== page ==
More utilities are seeing municipalization nipping at their heels
By: SGN Staff
By Doug Peeples
SGN News Editor
Boulder, Colorado's unhappiness with power provider Xcel Energy has received quite a lot of news coverage. In January, Smart Grid News ran a story on whether a "messy divorce" might be on the way for the troubled couple. But Boulder isn't the only city considering a breakup with its electric utility.
A New York Times story this week noted that while Boulder's "level of activism may be unusual," interest in pulling out of long-term relationships and going municipal certainly are not. Santa Fe, New Mexico, and Minneapolis, Minnesota, are exploring options and Massachusetts legislators are looking at ways to make it simpler for cities and counties to make the split and go their own way, the story said.
Why? In all cases it's mostly about climate change concerns and the desire for more renewable energy, in addition to concerns over utility responses to power outages. Ursula Schryver, education and customer programs director at the American Public Power Association, was quoted in the Times story as saying "Right now, a lot of communities are looking at it for climate reasons. The biggest benefit about public power is the local control."
Boulder's City Council may decide as soon as next month if it wants to move ahead with plans to develop its own municipal utility. A report released in mid-February includes six paths the city could take including continuing with the status quo, entering into a new type of partnership with Xcel or pursuing its own utility.
Minnesota's Minneapolis Energy Options (MEO) is a grassroots effort pushing for more conservation, energy efficiency and local renewable energy "through - or instead of - its contract negotiations with Xcel Energy and CenterPoint Energy, in order to meet its aggressive climate goal of cutting greenhouse gas emissions 30% by 2025." The organization knows opportunity when it sees it: The city's 20-year franchise agreement with Xcel expires in 2014 and its CenterPoint agreement expires the following year.
The MEO effort has options too:
Â· Sign new contracts with the city's power providers that guarantees they will do their part in emissions reductions, increase local renewables and promote energy efficiency
Â· Sign a short-term agreement of 3-5 years while looking at other options, like a muni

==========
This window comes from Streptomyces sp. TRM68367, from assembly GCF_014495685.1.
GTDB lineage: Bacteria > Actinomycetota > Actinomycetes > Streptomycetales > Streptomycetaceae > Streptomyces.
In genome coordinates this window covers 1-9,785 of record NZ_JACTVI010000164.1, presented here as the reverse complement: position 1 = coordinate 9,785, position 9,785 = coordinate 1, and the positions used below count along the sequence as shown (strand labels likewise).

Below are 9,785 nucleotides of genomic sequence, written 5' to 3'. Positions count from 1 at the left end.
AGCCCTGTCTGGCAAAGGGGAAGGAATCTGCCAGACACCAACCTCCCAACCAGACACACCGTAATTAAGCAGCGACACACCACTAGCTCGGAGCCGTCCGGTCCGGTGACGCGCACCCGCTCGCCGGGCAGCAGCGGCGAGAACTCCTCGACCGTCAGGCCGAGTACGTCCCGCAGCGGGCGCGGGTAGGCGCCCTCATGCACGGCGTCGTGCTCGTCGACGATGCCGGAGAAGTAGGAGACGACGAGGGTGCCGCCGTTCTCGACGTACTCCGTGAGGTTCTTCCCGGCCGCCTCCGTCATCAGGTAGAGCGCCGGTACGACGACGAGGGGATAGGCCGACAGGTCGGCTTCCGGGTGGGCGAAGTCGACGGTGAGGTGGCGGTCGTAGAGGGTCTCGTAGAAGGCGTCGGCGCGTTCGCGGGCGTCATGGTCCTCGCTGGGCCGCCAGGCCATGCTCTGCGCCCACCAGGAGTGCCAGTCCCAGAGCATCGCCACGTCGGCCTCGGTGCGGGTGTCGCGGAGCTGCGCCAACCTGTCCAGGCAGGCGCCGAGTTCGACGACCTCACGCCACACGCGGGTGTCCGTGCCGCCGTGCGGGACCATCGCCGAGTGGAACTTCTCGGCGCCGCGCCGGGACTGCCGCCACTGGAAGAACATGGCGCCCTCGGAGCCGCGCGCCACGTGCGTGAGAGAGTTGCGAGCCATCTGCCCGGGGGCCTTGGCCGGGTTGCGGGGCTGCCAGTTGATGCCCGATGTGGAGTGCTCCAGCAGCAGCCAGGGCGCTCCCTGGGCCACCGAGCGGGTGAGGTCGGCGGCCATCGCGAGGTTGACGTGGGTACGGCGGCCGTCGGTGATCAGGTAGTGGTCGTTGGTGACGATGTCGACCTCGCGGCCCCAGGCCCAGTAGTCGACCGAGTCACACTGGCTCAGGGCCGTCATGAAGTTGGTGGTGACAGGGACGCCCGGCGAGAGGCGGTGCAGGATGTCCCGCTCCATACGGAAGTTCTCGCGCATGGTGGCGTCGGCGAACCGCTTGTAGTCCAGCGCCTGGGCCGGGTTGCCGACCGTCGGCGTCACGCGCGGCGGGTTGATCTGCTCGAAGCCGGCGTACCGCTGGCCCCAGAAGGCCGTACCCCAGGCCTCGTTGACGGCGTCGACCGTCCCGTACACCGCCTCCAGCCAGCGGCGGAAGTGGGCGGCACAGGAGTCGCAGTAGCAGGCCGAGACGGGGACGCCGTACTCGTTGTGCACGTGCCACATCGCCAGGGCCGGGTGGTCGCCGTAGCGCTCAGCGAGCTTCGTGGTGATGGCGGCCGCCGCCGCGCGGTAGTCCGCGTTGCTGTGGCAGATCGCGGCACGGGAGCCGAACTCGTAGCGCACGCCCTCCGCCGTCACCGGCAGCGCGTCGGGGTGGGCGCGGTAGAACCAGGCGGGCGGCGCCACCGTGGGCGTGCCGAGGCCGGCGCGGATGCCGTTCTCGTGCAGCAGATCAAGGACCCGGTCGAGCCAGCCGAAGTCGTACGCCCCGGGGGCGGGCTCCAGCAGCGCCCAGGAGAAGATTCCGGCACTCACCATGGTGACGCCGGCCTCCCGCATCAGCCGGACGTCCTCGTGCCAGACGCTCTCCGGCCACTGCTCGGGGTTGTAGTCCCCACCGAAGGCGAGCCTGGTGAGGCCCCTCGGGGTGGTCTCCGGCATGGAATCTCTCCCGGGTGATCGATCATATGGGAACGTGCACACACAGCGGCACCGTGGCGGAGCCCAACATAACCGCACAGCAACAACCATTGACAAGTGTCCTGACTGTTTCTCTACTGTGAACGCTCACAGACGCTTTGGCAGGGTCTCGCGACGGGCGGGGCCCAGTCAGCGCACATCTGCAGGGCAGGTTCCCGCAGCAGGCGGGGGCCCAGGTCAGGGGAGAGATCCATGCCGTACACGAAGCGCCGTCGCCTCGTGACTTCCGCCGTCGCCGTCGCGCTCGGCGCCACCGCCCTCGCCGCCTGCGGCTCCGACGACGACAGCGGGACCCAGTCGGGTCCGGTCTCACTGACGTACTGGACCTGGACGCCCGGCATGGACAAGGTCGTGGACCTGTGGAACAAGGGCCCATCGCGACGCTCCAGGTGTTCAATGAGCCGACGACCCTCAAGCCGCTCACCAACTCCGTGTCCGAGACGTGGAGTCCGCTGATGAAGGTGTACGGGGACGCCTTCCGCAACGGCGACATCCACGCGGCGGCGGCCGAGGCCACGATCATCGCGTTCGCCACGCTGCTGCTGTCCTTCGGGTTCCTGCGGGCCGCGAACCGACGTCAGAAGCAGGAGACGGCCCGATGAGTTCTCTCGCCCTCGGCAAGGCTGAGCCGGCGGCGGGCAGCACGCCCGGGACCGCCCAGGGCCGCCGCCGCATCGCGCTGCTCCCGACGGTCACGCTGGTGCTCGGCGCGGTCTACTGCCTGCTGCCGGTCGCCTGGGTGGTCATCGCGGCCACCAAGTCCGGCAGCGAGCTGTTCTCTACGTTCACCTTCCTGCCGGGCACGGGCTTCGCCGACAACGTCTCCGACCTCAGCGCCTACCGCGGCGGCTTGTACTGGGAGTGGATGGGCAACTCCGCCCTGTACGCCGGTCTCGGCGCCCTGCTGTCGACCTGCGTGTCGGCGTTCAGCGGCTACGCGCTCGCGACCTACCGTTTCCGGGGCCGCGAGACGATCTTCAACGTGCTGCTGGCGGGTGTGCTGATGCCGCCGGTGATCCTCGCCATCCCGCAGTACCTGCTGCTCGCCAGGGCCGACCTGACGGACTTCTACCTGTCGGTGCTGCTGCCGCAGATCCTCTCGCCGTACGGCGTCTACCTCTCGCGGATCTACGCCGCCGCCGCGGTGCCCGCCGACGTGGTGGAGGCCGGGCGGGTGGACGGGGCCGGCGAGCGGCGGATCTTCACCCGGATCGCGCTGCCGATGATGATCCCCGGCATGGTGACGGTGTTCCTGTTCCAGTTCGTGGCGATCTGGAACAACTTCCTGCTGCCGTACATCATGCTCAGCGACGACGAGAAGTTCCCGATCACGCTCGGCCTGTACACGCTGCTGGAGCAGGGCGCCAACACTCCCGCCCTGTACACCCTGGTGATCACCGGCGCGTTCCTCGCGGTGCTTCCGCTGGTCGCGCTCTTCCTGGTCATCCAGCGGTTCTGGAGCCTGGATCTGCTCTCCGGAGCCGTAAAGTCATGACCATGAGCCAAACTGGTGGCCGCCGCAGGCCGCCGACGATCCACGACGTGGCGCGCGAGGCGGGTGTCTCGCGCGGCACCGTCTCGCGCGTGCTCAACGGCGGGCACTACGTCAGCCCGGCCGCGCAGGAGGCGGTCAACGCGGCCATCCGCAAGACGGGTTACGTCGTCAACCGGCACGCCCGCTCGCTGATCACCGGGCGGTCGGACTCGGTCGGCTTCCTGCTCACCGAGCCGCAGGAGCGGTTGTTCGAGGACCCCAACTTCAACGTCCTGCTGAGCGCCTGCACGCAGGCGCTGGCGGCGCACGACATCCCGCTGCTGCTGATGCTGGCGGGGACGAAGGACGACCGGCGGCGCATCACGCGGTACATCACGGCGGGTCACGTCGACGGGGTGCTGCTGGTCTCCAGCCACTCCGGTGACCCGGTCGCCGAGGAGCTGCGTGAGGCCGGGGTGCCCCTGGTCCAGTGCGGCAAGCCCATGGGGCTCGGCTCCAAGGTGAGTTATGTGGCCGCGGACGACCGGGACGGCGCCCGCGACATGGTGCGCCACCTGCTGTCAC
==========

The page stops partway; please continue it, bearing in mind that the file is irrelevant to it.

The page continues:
Â· Sign another 20-year contract with no guarantees from the utilities that they will help the city work toward its goals
While Santa Fe city councilors haven't formally taken steps in response to a preliminary study, there are options:
Â· A public utility that buys power
Â· Establish an operation that becomes a power producer over 20 years
Â· Become a major shareholder in new power production systems
Municipalization certainly carries a burden of risks and extremely high costs, as has been pointed out time and again. And utilities generally don't like the idea for obvious and not so obvious reasons: they don't want to lose control or customers. And they also say they aren't hot on the idea of assets they've invested in for the sake of future customer needs being stranded with the possibility there may be no way for them to recover those investments. It's not likely that many people would willingly accept that proposition, so it's no surprise utilities generally don't.
The Times story also quoted David Eves, chief executive of the Public Service Company of Colorado, the Xcel division that provides power to Boulder. In addition to noting that Xcel operates in eight states, which gives it the ability to concentrate on efficiency, he said "This is our business. This is what we do. We don't run other parts of the city operation and deal with those kinds of things. It's our specialty."
Supporters of municipal utilities in Maine point to the outages caused by Hurricane Irene in 2011. Municipals in some of the most damaged areas restored power in one or two days while investor-owned utilities took about a week to get the lights back on for some customers.
The municipalization issue raises some pretty tough questions and there are lots of strong opinions on both sides. Please use the Talk Back form below to share your thoughts. We look forward to hearing from you.
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